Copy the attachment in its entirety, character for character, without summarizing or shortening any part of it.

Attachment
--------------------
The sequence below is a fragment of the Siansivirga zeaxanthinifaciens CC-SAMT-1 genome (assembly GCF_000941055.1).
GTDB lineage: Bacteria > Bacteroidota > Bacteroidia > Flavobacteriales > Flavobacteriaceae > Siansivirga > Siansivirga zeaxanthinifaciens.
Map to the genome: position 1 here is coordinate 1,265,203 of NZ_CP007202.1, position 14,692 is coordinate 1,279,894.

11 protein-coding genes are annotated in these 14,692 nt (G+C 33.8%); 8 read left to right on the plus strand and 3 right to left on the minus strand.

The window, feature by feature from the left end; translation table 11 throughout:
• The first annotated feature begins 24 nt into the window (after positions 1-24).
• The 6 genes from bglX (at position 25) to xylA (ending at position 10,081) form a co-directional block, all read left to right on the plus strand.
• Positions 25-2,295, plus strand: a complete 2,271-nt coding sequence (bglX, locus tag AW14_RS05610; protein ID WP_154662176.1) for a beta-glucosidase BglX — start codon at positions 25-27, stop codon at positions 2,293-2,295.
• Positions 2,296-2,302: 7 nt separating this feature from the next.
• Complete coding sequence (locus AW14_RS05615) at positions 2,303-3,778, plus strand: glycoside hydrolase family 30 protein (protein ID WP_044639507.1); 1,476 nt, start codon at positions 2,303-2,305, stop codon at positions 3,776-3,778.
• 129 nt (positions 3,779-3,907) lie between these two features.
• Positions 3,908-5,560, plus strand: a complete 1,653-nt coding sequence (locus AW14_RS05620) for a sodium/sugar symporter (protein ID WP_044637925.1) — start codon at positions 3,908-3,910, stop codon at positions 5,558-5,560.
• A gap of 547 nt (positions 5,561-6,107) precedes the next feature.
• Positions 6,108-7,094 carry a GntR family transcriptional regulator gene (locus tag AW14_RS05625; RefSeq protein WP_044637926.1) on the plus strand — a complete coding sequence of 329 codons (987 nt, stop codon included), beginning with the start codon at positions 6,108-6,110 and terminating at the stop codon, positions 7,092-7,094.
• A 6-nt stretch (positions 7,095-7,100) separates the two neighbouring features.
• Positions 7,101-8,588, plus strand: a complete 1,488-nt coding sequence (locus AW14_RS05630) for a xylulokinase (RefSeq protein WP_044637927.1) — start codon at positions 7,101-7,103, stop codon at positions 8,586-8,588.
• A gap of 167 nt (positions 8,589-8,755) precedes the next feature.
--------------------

The sequence below is a fragment of the Siansivirga zeaxanthinifaciens CC-SAMT-1 genome (assembly GCF_000941055.1).
GTDB lineage: Bacteria > Bacteroidota > Bacteroidia > Flavobacteriales > Flavobacteriaceae > Siansivirga > Siansivirga zeaxanthinifaciens.
Map to the genome: position 1 here is coordinate 1,265,203 of NZ_CP007202.1, position 14,692 is coordinate 1,279,894.

11 protein-coding genes are annotated in these 14,692 nt (G+C 33.8%); 8 read left to right on the plus strand and 3 right to left on the minus strand.

The window, feature by feature from the left end; translation table 11 throughout:
• The first annotated feature begins 24 nt into the window (after positions 1-24).
• The 6 genes from bglX (at position 25) to xylA (ending at position 10,081) form a co-directional block, all read left to right on the plus strand.
• Positions 25-2,295, plus strand: a complete 2,271-nt coding sequence (bglX, locus tag AW14_RS05610; protein ID WP_154662176.1) for a beta-glucosidase BglX — start codon at positions 25-27, stop codon at positions 2,293-2,295.
• Positions 2,296-2,302: 7 nt separating this feature from the next.
• Complete coding sequence (locus AW14_RS05615) at positions 2,303-3,778, plus strand: glycoside hydrolase family 30 protein (protein ID WP_044639507.1); 1,476 nt, start codon at positions 2,303-2,305, stop codon at positions 3,776-3,778.
• 129 nt (positions 3,779-3,907) lie between these two features.
• Positions 3,908-5,560, plus strand: a complete 1,653-nt coding sequence (locus AW14_RS05620) for a sodium/sugar symporter (protein ID WP_044637925.1) — start codon at positions 3,908-3,910, stop codon at positions 5,558-5,560.
• A gap of 547 nt (positions 5,561-6,107) precedes the next feature.
• Positions 6,108-7,094 carry a GntR family transcriptional regulator gene (locus tag AW14_RS05625; RefSeq protein WP_044637926.1) on the plus strand — a complete coding sequence of 329 codons (987 nt, stop codon included), beginning with the start codon at positions 6,108-6,110 and terminating at the stop codon, positions 7,092-7,094.
• A 6-nt stretch (positions 7,095-7,100) separates the two neighbouring features.
• Positions 7,101-8,588, plus strand: a complete 1,488-nt coding sequence (locus AW14_RS05630) for a xylulokinase (RefSeq protein WP_044637927.1) — start codon at positions 7,101-7,103, stop codon at positions 8,586-8,588.
• A gap of 167 nt (positions 8,589-8,755) precedes the next feature.